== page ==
=The Vlookup() function

Vlookup is used to look up something in a table. There is a comparable function, hlookup, and it acts the same except across rows instead of columns. Say you are asked to manually find (to lookup) the price for an item in the following list. For instance the price of Milk. How would you go about this (pretend the list is very long.) The first thing would be to start from the top of the list and carefully go down in the first column of the list until you see Milk. Once you found it, your eyes would move to column 2 of the list (where the price is) and read that value. An important point to note here, which will be useful later, is that when you look down in the first column you're looking for an exact match. Also the first column is not necessarily sorted.

Finding an exact match with Vlookup

Vlookup searches the first column of a list until it finds a match, then it returns the value associated with that item in the specified column. In the table on the right, you would use Vlookup() to lookup the price or the qty in stock for an item  you're searching. The exact name of the item is mandatory.

Enter the table beside and follow these steps to learn how you can use Vlookup() to extract information from this table.

The syntax for =vlookup is VLOOKUP(lookup_value,table_array,col_index_num,range_lookup)

  • The Lookup_value argument is the entry you're looking for in the first column of a list.
  • The Table_array argument is the list containing the item sough as well as the value you want to return. You can safely select the complete table A2:C10.
  • The Col_index_num (Column index number) is the relative column number in the list. Nothing to do with where it is in Excel, it's the column number in the table. We want to retrieve the price, so type 2. The price is in the second column of the table.
  • The Range_lookup argument is critical. Read its definition at the bottom of the Formula Palette. It says that you can use Vlookup to find a 'closest match' or an 'exact match'. To have Vlookup find an exact match, you need to specify False in the fourth argument. You can also use 0. Type False or 0 and click OK.

The cell you put the function in now displays 70. Try looking up the Qty in Stock. The only difference is that you'll need to specify 3 in the Col_index_num argument.

Finding the closest match with Vlookup

Another interesting use of Vlookup() and Hlookup() is to find in what segment or bracket a value fits in a table. You can use this to, for example, find in which tax bracket a salary is in. Another good use of this is to lookup the grade letter a student's grade belongs to. You simply need to have the rank table available somewhere  in the workbook and Vlookup will find the closest match that is not less than the value in the ranking table.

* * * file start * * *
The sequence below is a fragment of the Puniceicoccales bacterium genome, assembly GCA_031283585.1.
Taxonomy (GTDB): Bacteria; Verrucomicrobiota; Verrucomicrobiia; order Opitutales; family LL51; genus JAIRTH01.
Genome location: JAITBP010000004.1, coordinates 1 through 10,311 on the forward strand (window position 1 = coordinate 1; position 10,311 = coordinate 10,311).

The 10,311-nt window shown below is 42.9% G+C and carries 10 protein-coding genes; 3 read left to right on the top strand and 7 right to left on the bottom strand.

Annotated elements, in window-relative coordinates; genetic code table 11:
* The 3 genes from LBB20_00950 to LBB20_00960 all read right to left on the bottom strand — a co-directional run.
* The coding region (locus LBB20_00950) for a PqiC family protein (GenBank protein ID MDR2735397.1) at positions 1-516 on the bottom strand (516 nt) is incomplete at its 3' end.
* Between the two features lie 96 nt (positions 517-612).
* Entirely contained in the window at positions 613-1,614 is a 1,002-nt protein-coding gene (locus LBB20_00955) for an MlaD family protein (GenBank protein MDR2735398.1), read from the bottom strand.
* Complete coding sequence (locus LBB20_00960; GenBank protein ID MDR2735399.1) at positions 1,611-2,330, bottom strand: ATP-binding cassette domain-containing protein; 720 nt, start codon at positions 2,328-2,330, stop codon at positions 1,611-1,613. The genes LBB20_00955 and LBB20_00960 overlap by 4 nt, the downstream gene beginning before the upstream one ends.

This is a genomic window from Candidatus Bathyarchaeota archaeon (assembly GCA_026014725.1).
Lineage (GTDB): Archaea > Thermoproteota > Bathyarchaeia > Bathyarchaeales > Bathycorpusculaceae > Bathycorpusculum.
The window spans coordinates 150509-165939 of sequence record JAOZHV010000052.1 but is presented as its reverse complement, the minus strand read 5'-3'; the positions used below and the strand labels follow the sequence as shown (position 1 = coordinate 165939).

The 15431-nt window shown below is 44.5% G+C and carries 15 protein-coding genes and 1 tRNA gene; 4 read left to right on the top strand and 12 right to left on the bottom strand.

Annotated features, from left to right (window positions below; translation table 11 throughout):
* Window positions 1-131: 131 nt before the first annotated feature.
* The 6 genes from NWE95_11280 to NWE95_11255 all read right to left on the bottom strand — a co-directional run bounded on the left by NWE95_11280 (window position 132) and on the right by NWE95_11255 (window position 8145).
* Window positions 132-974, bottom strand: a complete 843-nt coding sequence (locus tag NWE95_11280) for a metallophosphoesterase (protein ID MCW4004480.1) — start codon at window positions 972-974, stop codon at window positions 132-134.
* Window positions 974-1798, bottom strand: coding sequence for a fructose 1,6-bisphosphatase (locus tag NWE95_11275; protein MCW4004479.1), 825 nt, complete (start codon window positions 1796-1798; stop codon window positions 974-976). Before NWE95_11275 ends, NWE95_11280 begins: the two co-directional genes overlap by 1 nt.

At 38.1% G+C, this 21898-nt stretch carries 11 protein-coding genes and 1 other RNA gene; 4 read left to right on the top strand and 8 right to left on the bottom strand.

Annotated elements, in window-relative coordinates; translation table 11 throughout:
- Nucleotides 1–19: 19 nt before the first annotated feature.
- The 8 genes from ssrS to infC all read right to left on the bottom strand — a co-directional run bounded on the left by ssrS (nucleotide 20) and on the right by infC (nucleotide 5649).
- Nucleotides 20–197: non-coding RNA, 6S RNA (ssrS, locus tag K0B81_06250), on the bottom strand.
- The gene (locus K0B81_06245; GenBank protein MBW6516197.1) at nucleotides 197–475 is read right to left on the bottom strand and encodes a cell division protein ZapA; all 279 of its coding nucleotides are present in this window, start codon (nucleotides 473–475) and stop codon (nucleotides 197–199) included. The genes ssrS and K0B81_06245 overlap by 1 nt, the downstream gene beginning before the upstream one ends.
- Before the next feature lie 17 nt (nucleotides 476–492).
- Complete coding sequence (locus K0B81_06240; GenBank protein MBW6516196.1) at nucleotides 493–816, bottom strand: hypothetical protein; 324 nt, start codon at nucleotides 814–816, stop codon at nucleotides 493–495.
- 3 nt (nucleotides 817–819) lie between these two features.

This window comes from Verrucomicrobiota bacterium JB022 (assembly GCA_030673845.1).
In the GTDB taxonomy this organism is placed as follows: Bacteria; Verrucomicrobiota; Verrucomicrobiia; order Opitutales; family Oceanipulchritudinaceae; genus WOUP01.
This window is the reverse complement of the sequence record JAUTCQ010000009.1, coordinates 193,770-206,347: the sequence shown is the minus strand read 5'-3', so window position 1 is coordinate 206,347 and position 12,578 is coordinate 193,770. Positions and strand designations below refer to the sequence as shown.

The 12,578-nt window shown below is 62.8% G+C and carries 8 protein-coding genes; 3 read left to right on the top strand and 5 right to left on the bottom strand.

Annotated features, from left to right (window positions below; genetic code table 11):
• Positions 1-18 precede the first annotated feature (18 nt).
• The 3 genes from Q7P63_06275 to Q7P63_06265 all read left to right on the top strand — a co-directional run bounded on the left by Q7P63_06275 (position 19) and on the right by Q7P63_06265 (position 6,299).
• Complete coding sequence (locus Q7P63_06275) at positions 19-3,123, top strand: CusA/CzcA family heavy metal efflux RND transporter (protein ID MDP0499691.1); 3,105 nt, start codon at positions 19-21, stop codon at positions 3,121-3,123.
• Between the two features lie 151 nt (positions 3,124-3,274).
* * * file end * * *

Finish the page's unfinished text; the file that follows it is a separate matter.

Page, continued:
For instance, in a list of sales, you need to calculate a bonus for each salesperson. If the sales amount is less then $300, the bonus percentage is 10%. Between $300 and $400, it's 12%, between $400 and $500 it's 14%, and so on. Using multiple If() statements would be very tedious. Besides, you cannot nest more than seven If() functions. The simplest solution is to use Vlookup() to find the range in which a sales fits in. The lookup table also contains the percentage ratio associated with each sales segment.

This is how a lookup table should look like:

Lookup value Return Value
0 Very bad
10 Not very good
20 Fair
30 Good
50 Excellent

Note that the lookup table must be sorted in ascending order. When Vlookup() searches a match in the first column and if it doesn't find one, it finds the next largest values in the list that is not less than the value being searched. Then, it returns the entry associated with the lower boundary of the range. For instance, since 18 is greater than 10 but less than 20, the string 'Not very good' would be returned. Any value higher than 50 would have Vlookup() return 'Excellent'. A value that is less than 0 would return an error.

The following exercise will illustrate how to setup a lookup table and how to use it in a payment calculation. Take a minute to create the following small worksheet if you think it will be of use to you. It's fine if you only enter a few entries in the table on the left but you should enter the whole table on the right, which is the lookup table.

We need to calculate a bonus payment based on the amount sold. The lookup table above will determine the percentage to use in the formula. Move to C2 and follow these steps:

  • After pressing = move to the left and type the multiplication character. Your formula should be =B2*.
  • At the far left of the Formula Bar open the drop-down list. If VLOOKUP is there, select it otherwise choose More functions and find Vlookup in the Lookup & Reference category.
  • In the Lookup_value text box, select B2.
  • In the Table_array text box, select E2:F7. Hit F4 twice to lock the row number because the formula will be copied down.
  • In the Col_index_num text box, type 2.
  • In the Range_lookup text box, type 1 or True. Read the definition of this argument in the bottom section of the Formula Palette
  • Click OK and copy the formula down and format as currency.

Since Paul sold less than $300, the bonus payment should be $0. Mike, on the other hand, sold for $310. This puts him in the $300-$400 bracket which corresponds to a 10% bonus payment. So 10% of $310 is $31.